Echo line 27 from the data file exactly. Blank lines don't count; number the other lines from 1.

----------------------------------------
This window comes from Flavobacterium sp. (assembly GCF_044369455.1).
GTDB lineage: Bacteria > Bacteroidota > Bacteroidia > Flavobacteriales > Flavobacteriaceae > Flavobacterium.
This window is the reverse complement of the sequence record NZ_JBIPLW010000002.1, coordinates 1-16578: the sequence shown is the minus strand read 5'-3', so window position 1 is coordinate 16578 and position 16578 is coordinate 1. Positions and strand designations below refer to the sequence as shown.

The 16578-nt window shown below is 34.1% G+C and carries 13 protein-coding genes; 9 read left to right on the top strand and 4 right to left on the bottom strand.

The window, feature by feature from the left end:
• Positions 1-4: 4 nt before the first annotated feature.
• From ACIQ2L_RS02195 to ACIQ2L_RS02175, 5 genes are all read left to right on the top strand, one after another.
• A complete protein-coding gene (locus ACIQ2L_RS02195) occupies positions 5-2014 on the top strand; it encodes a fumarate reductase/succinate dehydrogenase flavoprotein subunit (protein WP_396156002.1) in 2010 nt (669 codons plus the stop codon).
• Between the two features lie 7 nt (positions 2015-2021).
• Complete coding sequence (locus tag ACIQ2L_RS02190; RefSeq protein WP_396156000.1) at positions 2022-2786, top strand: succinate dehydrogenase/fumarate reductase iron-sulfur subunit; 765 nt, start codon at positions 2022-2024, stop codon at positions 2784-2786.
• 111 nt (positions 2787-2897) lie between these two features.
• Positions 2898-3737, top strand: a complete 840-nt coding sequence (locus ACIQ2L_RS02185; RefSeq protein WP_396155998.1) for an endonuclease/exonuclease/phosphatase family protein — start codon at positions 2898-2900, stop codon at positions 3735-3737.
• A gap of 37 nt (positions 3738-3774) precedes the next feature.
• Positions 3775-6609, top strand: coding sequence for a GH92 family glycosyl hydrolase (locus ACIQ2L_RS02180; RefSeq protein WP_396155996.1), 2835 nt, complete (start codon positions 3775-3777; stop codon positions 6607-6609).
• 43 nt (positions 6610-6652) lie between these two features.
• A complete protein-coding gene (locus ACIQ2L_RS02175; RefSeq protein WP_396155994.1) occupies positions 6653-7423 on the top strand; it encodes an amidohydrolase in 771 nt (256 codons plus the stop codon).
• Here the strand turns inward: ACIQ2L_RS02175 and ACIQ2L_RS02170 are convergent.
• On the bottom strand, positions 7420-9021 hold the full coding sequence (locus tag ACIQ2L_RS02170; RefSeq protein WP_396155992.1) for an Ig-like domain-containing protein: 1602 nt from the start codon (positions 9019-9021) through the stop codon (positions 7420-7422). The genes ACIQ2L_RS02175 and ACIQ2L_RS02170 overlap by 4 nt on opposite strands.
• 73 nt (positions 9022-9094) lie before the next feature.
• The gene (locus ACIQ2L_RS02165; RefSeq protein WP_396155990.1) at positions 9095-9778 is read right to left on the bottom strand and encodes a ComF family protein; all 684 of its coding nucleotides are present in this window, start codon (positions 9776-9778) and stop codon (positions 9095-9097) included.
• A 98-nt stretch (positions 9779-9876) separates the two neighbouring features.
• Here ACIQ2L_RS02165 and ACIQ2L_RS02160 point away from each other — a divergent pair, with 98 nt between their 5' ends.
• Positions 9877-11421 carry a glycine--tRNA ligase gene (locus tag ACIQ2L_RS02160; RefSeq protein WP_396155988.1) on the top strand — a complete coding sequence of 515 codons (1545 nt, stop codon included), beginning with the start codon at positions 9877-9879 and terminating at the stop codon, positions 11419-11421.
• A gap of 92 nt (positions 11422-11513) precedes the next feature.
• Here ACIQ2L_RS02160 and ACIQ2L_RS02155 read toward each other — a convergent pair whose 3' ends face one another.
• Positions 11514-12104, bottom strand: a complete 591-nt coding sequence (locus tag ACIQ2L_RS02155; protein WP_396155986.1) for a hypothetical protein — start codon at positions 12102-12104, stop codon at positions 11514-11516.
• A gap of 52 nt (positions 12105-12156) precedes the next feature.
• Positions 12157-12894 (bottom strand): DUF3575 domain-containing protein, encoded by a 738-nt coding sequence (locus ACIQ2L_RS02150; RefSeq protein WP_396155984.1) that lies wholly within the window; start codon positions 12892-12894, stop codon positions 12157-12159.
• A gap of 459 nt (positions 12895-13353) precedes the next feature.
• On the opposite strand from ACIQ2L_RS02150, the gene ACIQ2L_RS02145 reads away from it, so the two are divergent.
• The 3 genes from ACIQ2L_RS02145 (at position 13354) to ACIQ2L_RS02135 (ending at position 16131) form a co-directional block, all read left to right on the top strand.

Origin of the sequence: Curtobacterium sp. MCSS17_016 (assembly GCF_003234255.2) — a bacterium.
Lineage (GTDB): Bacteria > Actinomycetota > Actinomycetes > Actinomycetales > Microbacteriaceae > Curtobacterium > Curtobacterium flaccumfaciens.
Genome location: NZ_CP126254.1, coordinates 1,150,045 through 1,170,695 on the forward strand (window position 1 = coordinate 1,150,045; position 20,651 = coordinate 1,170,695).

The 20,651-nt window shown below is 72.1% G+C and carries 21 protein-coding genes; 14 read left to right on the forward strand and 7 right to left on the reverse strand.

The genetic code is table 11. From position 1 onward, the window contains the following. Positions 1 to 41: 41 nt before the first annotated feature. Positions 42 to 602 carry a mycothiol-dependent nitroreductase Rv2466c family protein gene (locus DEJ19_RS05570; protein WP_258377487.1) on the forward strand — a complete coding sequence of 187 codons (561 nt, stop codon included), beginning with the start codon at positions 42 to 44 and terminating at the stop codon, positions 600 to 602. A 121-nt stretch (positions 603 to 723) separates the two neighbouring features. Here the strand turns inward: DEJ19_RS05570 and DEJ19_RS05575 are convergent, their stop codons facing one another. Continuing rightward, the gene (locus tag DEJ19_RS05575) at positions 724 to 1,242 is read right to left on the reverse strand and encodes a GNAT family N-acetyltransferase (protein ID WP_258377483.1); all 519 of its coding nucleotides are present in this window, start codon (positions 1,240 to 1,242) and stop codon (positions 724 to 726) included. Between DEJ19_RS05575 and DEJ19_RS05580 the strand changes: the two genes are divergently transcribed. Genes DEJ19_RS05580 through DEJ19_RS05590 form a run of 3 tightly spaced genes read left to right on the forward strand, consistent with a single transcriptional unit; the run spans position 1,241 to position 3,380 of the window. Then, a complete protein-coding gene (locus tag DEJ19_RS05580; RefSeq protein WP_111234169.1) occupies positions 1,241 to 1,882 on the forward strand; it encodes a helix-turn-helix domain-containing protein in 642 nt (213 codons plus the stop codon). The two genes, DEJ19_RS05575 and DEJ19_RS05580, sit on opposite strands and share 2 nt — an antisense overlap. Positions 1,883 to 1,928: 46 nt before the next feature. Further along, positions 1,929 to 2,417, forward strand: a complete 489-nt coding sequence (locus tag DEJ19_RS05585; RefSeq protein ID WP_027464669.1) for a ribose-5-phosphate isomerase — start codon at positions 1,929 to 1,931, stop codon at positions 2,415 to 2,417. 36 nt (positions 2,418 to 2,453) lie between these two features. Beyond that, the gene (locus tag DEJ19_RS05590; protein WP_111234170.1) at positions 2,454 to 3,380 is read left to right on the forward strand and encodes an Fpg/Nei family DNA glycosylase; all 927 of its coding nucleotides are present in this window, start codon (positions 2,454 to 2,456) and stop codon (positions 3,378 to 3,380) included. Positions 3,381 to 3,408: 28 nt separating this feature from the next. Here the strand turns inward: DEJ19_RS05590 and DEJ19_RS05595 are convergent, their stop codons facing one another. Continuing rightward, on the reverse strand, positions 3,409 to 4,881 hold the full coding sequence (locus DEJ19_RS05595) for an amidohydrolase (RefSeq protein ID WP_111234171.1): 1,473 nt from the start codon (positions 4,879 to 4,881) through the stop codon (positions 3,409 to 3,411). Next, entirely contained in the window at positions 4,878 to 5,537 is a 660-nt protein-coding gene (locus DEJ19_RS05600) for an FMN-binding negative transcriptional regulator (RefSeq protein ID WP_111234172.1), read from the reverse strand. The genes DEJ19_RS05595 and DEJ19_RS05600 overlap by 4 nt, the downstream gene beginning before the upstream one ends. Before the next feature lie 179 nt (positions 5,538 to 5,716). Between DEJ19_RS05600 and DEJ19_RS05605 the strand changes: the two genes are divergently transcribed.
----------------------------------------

• A gap of 52 nt (positions 12105-12156) precedes the next feature.